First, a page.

The Emergency Monologues (Drinking Well) 2014 Toronto fringe Review

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In The Emergency Monologues, paramedic Morgan Jones Phillips tells stories which definitely bear no relationship whatsoever to any actual calls he may or may not have been sent to handle, so there. The fact that he knows them all off by heart is, clearly, neither here nor there. At his Toronto Fringe Festival show, you spins the wheel and you takes your chances: maybe he’ll tell you about Edna and her Poo, or the various sundry and delightful Smells he encounters in his work, or — you lucky dog, you– the Legend of Penis Guy.

And, remember, this is fiction. Definitely, 100% pure fiction. So don’t go thinking otherwise. Not even if he winks.

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Dr. Frightful Presents: Dead Air (Neverending Highway Productions) 2014 Toronto Fringe Review

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Dr. Frightful Presents: Dead Air is a tribute to old-timey radio. In this Toronto Fringe Festival show, four actors work their way through a Friday-night double feature in which the walking dead overtake America, town by town. Augmented by live sound effects and slapstick comedy, audiences will gasp, shriek and chuckle while they squirm over the evening’s key questions: will our intrepid radio heroes make it to the Safe Zone, or will the actors kill each other first?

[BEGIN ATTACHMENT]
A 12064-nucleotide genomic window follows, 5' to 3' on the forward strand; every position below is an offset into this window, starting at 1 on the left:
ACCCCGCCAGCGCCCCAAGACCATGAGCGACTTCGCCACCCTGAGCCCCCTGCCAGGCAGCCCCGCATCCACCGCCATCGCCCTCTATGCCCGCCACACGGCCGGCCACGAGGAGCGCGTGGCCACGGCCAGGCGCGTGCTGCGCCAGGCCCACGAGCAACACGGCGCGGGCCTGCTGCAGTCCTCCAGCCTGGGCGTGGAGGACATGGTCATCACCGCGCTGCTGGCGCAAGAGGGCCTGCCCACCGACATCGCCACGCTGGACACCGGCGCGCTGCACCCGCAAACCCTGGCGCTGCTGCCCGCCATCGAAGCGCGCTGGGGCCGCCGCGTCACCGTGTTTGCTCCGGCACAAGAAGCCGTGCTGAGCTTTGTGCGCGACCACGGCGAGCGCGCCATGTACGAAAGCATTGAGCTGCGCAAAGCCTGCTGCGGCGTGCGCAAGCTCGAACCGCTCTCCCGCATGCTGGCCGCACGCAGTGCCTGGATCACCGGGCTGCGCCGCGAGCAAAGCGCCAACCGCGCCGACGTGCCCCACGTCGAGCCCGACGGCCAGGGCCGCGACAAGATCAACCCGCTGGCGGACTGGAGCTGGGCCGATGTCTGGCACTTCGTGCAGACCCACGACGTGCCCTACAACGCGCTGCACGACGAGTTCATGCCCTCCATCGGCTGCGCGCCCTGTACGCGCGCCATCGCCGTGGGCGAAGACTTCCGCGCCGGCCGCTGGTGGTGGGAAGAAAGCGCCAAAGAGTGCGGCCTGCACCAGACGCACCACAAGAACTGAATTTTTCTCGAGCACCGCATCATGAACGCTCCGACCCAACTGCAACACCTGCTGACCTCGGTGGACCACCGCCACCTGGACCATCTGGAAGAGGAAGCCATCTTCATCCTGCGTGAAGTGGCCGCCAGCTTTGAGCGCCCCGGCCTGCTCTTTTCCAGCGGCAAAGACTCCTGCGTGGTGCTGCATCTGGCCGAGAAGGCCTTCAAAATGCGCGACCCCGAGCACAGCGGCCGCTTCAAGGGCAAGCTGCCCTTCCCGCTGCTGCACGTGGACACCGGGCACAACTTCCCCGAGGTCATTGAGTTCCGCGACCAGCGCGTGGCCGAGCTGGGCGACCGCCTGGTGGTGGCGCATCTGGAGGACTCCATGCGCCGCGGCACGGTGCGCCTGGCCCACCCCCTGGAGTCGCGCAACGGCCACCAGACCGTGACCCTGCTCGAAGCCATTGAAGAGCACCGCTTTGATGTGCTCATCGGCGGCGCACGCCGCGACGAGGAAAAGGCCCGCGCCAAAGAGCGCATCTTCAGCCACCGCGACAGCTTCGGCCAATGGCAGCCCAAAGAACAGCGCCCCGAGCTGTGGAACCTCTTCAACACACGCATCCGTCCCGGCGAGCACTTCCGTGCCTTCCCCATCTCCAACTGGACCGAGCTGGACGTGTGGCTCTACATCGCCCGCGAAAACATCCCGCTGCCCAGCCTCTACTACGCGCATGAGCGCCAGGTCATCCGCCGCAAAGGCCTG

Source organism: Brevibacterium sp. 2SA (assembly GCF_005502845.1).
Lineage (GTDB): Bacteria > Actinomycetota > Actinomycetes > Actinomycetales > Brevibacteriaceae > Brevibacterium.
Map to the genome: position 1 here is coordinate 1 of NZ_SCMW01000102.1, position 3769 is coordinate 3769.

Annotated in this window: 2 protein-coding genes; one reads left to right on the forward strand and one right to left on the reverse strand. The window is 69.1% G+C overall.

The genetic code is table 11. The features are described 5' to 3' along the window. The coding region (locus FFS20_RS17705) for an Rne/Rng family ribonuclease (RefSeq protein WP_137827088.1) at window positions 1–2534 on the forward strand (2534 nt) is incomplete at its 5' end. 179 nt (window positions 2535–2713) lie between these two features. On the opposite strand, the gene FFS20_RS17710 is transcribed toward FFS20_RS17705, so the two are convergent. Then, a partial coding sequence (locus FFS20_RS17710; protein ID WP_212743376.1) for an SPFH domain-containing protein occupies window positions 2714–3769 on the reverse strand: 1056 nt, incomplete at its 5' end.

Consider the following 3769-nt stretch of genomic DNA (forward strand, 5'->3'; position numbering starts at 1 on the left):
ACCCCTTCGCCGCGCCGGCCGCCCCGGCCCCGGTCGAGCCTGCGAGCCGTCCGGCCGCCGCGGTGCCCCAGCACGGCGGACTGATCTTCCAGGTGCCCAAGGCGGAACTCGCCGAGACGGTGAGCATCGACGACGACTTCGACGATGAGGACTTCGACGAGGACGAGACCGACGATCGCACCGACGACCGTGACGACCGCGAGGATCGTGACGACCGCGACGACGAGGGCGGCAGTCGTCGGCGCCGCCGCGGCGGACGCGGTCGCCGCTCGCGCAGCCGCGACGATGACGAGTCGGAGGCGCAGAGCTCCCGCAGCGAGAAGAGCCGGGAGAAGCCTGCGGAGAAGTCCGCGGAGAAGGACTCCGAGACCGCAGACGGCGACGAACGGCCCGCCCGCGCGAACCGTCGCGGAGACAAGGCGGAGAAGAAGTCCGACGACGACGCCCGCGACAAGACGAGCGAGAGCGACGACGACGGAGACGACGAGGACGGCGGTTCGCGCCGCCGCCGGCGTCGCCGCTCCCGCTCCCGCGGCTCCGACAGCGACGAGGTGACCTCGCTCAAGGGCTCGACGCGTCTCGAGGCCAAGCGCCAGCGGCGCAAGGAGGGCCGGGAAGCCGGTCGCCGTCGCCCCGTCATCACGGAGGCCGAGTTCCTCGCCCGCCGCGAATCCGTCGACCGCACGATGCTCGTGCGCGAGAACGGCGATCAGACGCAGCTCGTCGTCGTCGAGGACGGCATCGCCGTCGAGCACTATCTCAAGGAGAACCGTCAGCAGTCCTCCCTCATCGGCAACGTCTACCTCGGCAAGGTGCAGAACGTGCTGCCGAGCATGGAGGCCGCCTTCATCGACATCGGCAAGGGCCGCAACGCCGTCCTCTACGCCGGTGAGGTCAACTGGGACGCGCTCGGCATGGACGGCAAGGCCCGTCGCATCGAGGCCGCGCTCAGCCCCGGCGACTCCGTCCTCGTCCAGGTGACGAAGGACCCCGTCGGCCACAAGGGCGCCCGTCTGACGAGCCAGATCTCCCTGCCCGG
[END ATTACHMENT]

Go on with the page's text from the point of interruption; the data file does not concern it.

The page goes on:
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Conversations with Dork (Mind Bang Productions) 2014 Toronto Fringe Review

The playbill for this Mind Bang Productions family drama asserts that the play is based on a true story. What the playbill doesn’t tell you is that the play’s true story might very well be yours as well as its creator’s. For an hour’s time during the Toronto Fringe Festival, St. Vlad’s Theatre is transformed into a place of warm welcomes, homemade food, and deeply uncomfortable personal questions: Grandma and Grandpa’s house. And for an hour’s time, audiences are invited to step inside and eavesdrop on one weary grandson’s Conversations with Dork.

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Watching Seana McKenna Watch Paint Dry (The Lactors’ Studio) 2014 Toronto Fringe Review

Watching Seana McKenna Watch Paint Dry

It was the title that made me want to see The Lactors’ Studio production of Watching Seana McKenna Watch Paint Dry at the Toronto Fringe this year. Then I read that the cast were lawyers, and that the play was written by lawyers (Peter Hamiwka and Diane Baker Mason), and I was truly intrigued.

A little more reading, some rudimentary math, and I realized that six of the twelve members of the cast had studied theatre or film, or worked in theatre before they became lawyers. Definitely a show I had to see. Definitely a show worth seeing. And, a bonus, it’s a play within a play, something I love.

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